‘How’d you eat this weekend?’ she asks- to which I always perk up and say ‘Oh, fine!’
‘Did you eat three meals both days?’
Ummm, no. (Again, one octave higher) I brunched on Saturday so you know how that goes. (justifying, justifying, justifying)
Therapist (unamused): So, you ate one meal, and then got drunk?
….Cue the daily Monday night therapy squabble. And this is where I go into my tired explanation of how it only happens ‘on weekends’ and how on Sundays I usually don’t even drink that much at brunch.
The truth though- is that while I typically don’t drink more than one drink on a Sunday, I still found myself at brunch last weekend eating only half of a sandwich- and when I thought about it on my run back- the sole reason I did that was because I had a half-drank Bloody Mary sitting precociously beside my plate.
In short, I still tend to use alcohol as a sneaky means of compensating my eating disorder. I medicate my ED anxieties with it – and I justify not eating properly because of it as well. Though I felt like I wanted to eat more of that Grilled Cheese the other day, I turned to the Bloody Mary instead- sipping it lightly in place of food.
This ‘drunkorexic’ side of me started long before I was 21. When I first began college at 18, I remember hearing about the “freshman 15,” and seeing kids older than me coming home for Christmas break after their first semester looking completely different than the scrawny person that had left 5 months prior.
It absolutely terrified me. Already in the midst of a full-blown eating disorder, drinking alcohol further fueled the anxiety of gaining weight- yet everyone around me was doing it. Hell, I was no stranger to it. I got drunk for the first time at my ex-boyfriend’s prom when I was 16. (I think I’d had like the “fruit punch” and didn’t realize Everclear was the liquor that will put you flat on your ass) I’d drank quite casually on the weekends throughout all of high school, though never on a regular, binging basis as I was suddenly realizing college was all about.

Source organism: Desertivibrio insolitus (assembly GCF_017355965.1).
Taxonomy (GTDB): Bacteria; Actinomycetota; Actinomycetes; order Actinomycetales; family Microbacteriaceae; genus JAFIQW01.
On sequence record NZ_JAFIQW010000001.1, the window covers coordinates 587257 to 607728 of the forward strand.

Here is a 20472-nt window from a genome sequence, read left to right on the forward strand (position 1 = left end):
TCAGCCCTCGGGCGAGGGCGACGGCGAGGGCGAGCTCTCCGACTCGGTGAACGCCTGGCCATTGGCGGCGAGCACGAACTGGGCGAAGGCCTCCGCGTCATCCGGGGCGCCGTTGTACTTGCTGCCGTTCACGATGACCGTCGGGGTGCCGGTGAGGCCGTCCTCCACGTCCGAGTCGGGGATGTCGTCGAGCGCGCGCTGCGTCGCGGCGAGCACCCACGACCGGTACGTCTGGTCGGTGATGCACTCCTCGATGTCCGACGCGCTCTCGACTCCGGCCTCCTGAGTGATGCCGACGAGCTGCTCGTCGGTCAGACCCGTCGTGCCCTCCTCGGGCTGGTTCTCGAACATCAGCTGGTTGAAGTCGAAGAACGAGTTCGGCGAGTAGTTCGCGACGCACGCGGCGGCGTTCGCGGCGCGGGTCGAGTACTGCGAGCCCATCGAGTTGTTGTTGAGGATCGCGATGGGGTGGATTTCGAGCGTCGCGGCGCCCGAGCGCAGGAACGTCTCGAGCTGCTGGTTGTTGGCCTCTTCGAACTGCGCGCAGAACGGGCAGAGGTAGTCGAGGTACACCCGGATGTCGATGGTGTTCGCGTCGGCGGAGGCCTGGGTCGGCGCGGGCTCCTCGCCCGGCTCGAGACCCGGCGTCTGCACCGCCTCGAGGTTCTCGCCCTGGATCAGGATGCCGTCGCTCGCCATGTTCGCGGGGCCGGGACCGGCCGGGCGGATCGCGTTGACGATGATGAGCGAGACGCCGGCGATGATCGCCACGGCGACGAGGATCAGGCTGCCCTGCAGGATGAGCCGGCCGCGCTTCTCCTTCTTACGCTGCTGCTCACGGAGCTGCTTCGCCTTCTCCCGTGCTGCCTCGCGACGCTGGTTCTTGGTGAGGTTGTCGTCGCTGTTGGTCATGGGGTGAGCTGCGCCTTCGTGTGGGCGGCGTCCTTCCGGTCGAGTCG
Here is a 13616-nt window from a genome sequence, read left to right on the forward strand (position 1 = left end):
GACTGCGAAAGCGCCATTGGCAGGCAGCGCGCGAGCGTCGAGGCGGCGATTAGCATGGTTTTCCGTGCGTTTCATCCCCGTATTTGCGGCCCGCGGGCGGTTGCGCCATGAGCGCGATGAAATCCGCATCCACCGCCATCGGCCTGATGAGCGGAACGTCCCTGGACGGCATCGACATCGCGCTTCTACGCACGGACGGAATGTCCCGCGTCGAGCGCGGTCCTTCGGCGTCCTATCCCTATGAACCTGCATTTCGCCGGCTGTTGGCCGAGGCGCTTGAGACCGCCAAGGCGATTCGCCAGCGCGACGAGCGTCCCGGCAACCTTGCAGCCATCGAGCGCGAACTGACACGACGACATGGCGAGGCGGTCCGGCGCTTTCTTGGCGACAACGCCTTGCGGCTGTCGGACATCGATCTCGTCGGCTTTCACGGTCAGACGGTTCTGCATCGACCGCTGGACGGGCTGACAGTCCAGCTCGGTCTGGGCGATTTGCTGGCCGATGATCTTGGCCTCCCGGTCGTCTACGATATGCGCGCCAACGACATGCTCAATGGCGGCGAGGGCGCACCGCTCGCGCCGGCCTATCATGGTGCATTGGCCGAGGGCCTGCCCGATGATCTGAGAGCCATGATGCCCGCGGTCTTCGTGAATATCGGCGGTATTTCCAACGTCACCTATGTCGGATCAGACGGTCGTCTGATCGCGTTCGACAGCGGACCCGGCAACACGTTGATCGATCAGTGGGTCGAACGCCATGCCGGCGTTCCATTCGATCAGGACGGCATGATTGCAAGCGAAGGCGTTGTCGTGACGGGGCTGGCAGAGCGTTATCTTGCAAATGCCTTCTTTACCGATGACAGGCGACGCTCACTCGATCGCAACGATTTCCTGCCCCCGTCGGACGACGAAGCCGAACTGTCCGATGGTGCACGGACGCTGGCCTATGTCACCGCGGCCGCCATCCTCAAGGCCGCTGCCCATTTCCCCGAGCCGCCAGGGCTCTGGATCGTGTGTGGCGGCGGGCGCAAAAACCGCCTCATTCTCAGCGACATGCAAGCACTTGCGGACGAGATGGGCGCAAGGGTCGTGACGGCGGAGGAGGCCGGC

Alcohol was everywhere- and binge-drinking was the culture. Drinking for no reason was available any day of the week. Thursdays? Thirsty Thursdays at Grubs. Wednesdays? Wine Wednesdays with the roomies. And don’t even get me started on the football tailgates. The mid-week frat parties. The Saturday Keggers. Sneaking into bars underage.
I was very much part of this culture on the outside, but on the inside it gave me a daily amount of anxiety in terms of my eating disorder. While I was obsessive about getting my exercise, I’d read enough to know that an hour long elliptical session wasn’t going to compensate 400 calories of wine and sugar.
I felt torn by my love for socializing and my weight/eating disorder- so I did what so many other people in this country tend to do as well. I cut the food- because food was not as fun as wine.